John J. Sweeney : Can the Vigor be Restored to America's Labor Movement?

Harry Bernstein covered labor issues for The Times for 32 years. He interviewed John J. Sweeney after the convention ended in New York

Unions in America are in trouble. Membership, as a percentage of the work force, is less than half of its peak in the 1950s, corporations are battling them harder than at any time in recent years and a virulently anti-union majority in Congress is striving to pass legislation that will make them even weaker.

On Wednesday, soft-spoken John J. Sweeney, 61, won the first contested election for the presidency of the AFL-CIO, the only federation of labor unions in the United States. During the federation's convention here, he was elected by a narrow margin to lead labor out of the morass it is struggling in.

Sweeney is no fire-brand orator but a determined leader who helped his own union, the Service Employees International, double its membership to 1.1 million in less than a decade. He won a bitterly contested election against Thomas Donahue, who held the job briefly after the former president, Lane Kirkland, resigned because of widespread complaints that he had lost touch with the membership and, at 73, was too old. Donahue lost chiefly because he was closely linked to Kirkland. Meanwhile Sweeney, the dissenting candidate, promised to be "a new voice for labor."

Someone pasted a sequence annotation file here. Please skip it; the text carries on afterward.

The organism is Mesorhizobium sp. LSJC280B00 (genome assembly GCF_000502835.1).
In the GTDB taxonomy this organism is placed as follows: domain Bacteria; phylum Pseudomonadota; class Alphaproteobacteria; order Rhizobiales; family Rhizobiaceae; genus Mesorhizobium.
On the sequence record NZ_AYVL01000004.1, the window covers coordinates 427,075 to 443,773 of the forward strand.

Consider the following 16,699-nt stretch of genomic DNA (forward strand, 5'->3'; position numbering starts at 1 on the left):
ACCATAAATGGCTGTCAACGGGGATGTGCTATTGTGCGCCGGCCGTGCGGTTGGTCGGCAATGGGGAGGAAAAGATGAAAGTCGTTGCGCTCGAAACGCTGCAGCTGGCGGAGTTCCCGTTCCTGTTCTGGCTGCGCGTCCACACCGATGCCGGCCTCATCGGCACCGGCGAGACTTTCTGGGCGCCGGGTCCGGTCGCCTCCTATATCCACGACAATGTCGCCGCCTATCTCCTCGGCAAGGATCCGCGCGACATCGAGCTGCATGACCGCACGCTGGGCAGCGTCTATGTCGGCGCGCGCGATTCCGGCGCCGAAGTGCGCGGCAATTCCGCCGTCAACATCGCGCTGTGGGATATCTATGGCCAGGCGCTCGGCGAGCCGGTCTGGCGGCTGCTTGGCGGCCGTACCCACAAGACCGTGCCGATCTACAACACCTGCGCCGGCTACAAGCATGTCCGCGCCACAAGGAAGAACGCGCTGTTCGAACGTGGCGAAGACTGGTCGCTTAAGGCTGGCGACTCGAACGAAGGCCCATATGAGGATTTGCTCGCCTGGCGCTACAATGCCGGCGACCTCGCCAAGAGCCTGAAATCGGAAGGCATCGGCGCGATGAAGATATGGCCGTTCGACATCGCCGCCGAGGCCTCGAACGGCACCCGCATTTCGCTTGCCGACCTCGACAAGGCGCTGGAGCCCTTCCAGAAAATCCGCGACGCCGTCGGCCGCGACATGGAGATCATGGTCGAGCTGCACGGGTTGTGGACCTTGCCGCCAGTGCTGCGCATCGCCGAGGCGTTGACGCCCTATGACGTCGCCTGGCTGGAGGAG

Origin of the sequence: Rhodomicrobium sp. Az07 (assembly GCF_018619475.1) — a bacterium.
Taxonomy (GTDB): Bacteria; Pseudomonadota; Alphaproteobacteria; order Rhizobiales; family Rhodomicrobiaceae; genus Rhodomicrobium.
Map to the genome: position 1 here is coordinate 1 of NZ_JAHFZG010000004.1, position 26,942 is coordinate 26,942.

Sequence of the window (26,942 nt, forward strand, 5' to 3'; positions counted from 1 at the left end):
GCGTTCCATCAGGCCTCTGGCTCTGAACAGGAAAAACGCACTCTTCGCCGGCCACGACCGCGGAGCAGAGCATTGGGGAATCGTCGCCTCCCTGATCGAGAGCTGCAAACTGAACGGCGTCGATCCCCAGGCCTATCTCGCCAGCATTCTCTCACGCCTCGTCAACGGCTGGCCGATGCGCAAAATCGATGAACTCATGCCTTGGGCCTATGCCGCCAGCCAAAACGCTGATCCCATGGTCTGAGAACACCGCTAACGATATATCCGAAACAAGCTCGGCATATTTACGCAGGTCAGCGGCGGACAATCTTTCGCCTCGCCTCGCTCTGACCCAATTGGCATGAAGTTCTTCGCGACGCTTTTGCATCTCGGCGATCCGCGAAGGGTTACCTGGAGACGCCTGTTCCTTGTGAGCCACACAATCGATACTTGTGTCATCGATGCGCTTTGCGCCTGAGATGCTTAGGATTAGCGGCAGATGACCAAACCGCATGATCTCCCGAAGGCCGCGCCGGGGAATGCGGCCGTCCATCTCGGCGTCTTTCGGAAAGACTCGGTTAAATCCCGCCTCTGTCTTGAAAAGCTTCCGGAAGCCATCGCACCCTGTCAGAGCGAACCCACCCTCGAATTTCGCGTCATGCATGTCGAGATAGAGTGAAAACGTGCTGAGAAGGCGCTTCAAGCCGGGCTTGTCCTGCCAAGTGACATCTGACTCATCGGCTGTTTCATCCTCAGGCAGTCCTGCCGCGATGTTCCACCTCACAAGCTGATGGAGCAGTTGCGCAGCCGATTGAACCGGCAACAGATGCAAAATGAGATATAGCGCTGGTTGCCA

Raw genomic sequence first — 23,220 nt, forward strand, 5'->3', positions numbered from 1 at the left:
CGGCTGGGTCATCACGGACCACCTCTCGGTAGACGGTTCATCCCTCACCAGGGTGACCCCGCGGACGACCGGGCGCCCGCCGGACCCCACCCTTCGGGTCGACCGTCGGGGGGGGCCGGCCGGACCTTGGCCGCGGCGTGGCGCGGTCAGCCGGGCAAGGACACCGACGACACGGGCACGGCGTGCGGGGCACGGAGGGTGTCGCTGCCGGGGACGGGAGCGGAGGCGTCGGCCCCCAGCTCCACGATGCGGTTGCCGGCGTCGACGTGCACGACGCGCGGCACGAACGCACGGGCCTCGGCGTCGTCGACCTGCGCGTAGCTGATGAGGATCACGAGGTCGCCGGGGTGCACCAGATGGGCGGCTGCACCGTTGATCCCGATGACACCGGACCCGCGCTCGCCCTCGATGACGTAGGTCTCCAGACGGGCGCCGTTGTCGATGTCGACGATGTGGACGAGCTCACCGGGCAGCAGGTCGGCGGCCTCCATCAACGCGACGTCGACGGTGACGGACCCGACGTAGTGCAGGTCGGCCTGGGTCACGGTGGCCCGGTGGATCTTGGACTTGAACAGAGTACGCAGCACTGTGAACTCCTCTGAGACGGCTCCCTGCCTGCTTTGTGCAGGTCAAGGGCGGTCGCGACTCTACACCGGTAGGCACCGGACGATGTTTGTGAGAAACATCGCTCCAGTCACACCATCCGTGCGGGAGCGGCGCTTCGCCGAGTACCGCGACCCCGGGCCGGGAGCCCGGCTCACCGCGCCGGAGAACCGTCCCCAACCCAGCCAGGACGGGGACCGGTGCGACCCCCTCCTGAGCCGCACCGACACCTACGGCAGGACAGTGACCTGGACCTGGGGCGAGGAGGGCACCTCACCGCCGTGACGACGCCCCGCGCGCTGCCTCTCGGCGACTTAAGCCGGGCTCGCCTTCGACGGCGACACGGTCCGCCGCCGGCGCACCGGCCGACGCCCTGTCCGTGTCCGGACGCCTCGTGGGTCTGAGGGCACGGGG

Sweeney's vision of his role as America's top labor leader is to help labor regain the militancy it had in the 1930s--some say a nearly impossible task. But he says it can be done. This might be a mistake. There is so much divisiveness, and the work force is so differently structured today, that Sweeney might want to reconsider Donahue's suggestion that labor should "start building bridges" toward its enemies to achieve its goals--instead of blocking them with massive street demonstrations. But right or wrong, Sweeney was elected on his promise to lead a far more militant labor movement than the nation has seen in a long time.

Remember, few Americans--perhaps only 3%--even knew the name "Kirkland." To be the new voice of labor, Sweeney has to dramatically increase his visibility and persuade workers that unions can stop the steady decline of their wages and benefits. He must reunite a movement badly divided by the battle for the presidency. Donahue left the convention in a huff before it ended--so angry he did not even repeat the statement he made before the election, that "when this is over, we will be united again because our real enemies are outside this convention hall."

Observers say Sweeney is deceptively mild, a man of deep convictions who began life in the labor movement as an elevator operator and says that, at times, workers and unions must be confrontational, must block bridges and streets and use civil-disobedience tactics to "win the good fight for workers in and out of unions." He is married to Maureen, a former New York school teacher. They have two grown children, John, a chef, and Patricia, who is herself active in the union movement.

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Question: You have already announced your firm support for President Clinton's reelection even though he has done relatively little about the issues you say are so critical to the future of unions. Won't the President take your support for granted and do nothing more than he already has for workers and unions--since he already has your endorsement for the 1996 election?